What Makes Muscle, Keeps Muscle. Why Women Should Lift Heavy Things.

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Kate walked into Cressey Performance last weekend literally hugging her copy of The New Rules of Lifting for Women. “You HAVE to make this required reading for any woman who trains here,” she said. “Tony, everything you tell us not to do, is right here in this book – it’s amazing.”

In all honesty, Lou Schuler, Alwyn Cosgrove, and Cassandra Forsythe did me a huge favor when they wrote that book. Now, instead of resisting the urge to want to swallow a grenade every time a woman states that she’ll get “big-n-bulky” if she lifts anything over ten pounds, or asks me why I don’t like slow, drawn-out, steady state cardio for fat loss, I can just tell them to go to their local bookstore or log onto amazon.com and buy the book.

Likewise, whenever I’m at a party or a get together, and someone finds out what I do for a living (cue theme music from Jaws playing in my head), and they ask, “so um, yeah, how do I get into shape?” I just tell them to go buy the book, and I move on with my life.

All kidding aside (even though I’m not really kidding), when it comes to training women, they’re usually caught off guard when I basically tell them to do the exact OPPOSITE of what they’ve been doing for the past 5-15 years. Which is:

  • Pick up heavy things off the floor.
  • Sometimes, lift said heavy things over your head.
  • Eat more calories
  • Get off the treadmill. Seriously, get off.

Of course, it’s not quite as simple as that, but I don’t think I’m that far off. I had a really great conversation with Experience Life Magazine editor, Jen Sinkler, last week about women and training, and one of the questions she asked me was, “why do you advocate for women to lift heavier weights in order to get that more “toned look.”

Jen’s smart – she knows that there really is no such thing as “toned.” Really, all we’re talking about when someone says the word toned, is improved body composition. Or, as I like to call it, being less fat. Sorry, it’s true. But for the sake of argument, and because “toned” is the buzz word that most magazines use (and most women recognize), we’ll roll with it.

In short, what makes muscle, keeps muscle. The amount of muscle needed to lift a weight that allows you to perform 20-100 reps (think pink dumbbells, and Tracy Anderson) is so insignificant compared to the amount of muscle needed to lift a weight that limits you to say, eight reps – that it’s no wonder many women end up spinning their wheels for years on end.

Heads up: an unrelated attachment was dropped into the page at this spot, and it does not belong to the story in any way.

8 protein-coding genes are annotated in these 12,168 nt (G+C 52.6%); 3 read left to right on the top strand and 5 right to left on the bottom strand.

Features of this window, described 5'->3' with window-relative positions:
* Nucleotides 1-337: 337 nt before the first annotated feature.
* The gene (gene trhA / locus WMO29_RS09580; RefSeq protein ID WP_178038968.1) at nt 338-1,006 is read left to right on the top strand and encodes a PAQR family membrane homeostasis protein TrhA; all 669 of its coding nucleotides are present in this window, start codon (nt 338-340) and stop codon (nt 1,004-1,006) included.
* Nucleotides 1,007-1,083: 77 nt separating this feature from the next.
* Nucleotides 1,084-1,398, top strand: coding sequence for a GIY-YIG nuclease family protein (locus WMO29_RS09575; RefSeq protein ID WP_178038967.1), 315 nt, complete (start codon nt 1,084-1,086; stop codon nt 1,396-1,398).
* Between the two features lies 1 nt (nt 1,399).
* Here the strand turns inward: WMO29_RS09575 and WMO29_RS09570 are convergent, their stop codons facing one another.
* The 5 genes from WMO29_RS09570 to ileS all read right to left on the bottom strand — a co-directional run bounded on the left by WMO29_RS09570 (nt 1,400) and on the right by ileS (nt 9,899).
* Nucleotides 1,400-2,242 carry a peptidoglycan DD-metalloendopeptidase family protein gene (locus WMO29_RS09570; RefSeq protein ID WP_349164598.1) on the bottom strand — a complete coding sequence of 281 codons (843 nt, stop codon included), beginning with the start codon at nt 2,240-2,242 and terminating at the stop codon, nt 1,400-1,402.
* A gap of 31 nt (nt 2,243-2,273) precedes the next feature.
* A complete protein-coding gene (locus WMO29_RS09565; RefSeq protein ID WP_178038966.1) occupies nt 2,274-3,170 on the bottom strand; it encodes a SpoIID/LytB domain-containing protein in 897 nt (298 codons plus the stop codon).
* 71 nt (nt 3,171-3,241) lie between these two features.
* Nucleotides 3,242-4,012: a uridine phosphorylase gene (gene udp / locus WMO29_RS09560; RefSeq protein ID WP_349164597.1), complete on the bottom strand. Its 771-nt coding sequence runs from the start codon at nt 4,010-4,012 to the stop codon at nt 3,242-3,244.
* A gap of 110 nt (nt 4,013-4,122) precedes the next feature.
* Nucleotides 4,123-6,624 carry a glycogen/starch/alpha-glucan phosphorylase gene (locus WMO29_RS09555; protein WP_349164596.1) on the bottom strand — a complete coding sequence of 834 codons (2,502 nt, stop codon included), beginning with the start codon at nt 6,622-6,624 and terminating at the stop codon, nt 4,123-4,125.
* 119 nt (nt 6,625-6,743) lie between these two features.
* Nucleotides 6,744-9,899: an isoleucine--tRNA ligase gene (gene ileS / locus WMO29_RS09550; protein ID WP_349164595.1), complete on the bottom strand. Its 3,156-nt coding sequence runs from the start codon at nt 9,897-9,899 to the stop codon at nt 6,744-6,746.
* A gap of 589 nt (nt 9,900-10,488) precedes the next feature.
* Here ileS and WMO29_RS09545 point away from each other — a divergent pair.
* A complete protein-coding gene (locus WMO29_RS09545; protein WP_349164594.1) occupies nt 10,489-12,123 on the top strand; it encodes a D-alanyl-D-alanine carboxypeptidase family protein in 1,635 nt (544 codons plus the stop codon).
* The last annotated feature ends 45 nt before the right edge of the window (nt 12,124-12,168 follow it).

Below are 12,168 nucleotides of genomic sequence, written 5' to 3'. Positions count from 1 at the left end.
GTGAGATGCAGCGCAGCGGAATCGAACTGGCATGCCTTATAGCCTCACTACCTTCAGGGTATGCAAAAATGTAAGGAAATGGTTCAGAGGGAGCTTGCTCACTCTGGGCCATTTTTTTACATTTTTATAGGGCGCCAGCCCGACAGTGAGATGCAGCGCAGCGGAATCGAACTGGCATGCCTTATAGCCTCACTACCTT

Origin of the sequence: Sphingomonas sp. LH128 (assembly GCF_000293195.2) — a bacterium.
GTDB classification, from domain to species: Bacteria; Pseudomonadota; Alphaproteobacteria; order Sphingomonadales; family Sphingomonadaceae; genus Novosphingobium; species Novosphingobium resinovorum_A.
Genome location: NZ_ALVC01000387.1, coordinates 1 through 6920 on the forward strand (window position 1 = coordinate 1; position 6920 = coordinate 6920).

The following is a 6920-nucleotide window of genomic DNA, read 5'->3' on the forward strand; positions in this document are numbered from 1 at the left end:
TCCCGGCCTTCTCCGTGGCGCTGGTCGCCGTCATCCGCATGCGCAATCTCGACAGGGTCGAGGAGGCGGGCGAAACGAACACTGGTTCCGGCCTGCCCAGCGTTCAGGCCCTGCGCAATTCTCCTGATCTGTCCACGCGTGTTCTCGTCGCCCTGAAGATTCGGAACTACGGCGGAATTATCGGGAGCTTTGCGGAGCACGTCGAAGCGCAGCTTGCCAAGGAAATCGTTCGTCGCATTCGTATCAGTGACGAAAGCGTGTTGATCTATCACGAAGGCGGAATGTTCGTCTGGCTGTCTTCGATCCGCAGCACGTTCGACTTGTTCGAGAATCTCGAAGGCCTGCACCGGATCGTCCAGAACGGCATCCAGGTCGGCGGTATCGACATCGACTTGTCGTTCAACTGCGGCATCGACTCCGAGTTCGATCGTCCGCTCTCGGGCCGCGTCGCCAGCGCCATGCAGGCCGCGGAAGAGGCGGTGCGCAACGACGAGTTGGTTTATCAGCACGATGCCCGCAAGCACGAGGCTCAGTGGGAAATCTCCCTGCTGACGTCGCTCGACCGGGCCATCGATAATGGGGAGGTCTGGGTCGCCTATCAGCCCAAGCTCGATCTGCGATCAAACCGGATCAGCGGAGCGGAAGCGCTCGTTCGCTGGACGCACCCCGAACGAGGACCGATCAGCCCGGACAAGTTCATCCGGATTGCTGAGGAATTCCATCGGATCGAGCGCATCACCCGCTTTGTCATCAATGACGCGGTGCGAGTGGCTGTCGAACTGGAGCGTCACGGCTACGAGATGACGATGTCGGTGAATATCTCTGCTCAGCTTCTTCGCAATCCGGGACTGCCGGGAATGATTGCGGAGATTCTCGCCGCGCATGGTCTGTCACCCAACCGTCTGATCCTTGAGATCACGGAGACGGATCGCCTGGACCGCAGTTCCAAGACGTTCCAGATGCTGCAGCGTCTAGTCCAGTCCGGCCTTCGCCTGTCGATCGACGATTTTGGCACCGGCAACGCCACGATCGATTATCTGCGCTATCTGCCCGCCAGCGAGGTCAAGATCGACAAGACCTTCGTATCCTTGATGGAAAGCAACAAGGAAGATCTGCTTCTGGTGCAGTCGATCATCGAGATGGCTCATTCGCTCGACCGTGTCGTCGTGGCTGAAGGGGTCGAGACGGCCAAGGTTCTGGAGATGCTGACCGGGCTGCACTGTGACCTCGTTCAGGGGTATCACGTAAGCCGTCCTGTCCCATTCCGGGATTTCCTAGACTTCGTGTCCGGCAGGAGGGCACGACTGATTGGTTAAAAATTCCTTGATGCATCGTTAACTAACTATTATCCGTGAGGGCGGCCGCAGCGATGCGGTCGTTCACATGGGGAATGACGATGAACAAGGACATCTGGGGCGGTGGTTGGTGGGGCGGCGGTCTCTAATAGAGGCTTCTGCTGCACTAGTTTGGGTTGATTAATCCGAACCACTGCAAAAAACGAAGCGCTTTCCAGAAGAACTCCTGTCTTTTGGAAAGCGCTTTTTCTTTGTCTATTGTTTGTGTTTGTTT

Seriously, stop and think about it. For many, it’s not uncommon to carry around a purse that weighs more than a tank on a daily basis. Likewise, they carry groceries, move furniture around, carry their children, or any number of daily “life” stuff that requires them to lift heavy things. However, when asked to lift a barbell, and label it “exercise,” they immediately drop down in the fetal position and think they’re going to turn into some she-man. It’s absurd.

Lifting appreciable weights, in essence, “signals” the body to KEEP muscle. This point alone is crucial considering that many women have been chronically dieting since 1994. This is why I feel lifting heavier weights is the key to the look that most women are after. They start to lose some body fat, MAINTAIN lean body mass, and PRESTO MAGICO – muscle appears.

In the end, it comes down to this: continue what you’ve always done, and you’ll continue to get what you’ve always gotten. In other words, if performing endless repetitions of pink dumbbells and spending an inordinate amount of time on the cardio machines and taking step aerobics classes hasn’t done anything for you in five years, why would doing MORE OF THE SAME change anything?

Which brings us back to Kate. Kate first started with us a few months ago after a male friend of hers finally convinced her to step outside her comfort zone and give us a try.

Understandably, she was a little reluctant at first. Here I was telling her to lift this, flip that, throw those – all in an effort to get her in tip top shape for her wedding this Fall. It rocked her world to be told that she didn’t have to spend an entire day on an elliptical trainer (and that she could actually eat a carb). As the weeks have passed, she’s addicted, and states how training at CP is the highlight of her week. Well that, and my uncanny wit and charm, of course.

As such, she’s seen a dramatic difference in her appearance – she’s leaner, stronger, and no one will dare bring a +1 to her wedding and live to tell about it!

Above is a video taken last weekend of her “finisher” circuit she completed after her regular training session:

  • Sloshpipe Carry – 80 yds (PVC pipe filled 3/4 with water)
  • Overhead Sledgehammer Hits x 8/side
  • Tire Flips x 10

Awesome. I love to see women getting after it! Nice work Kate!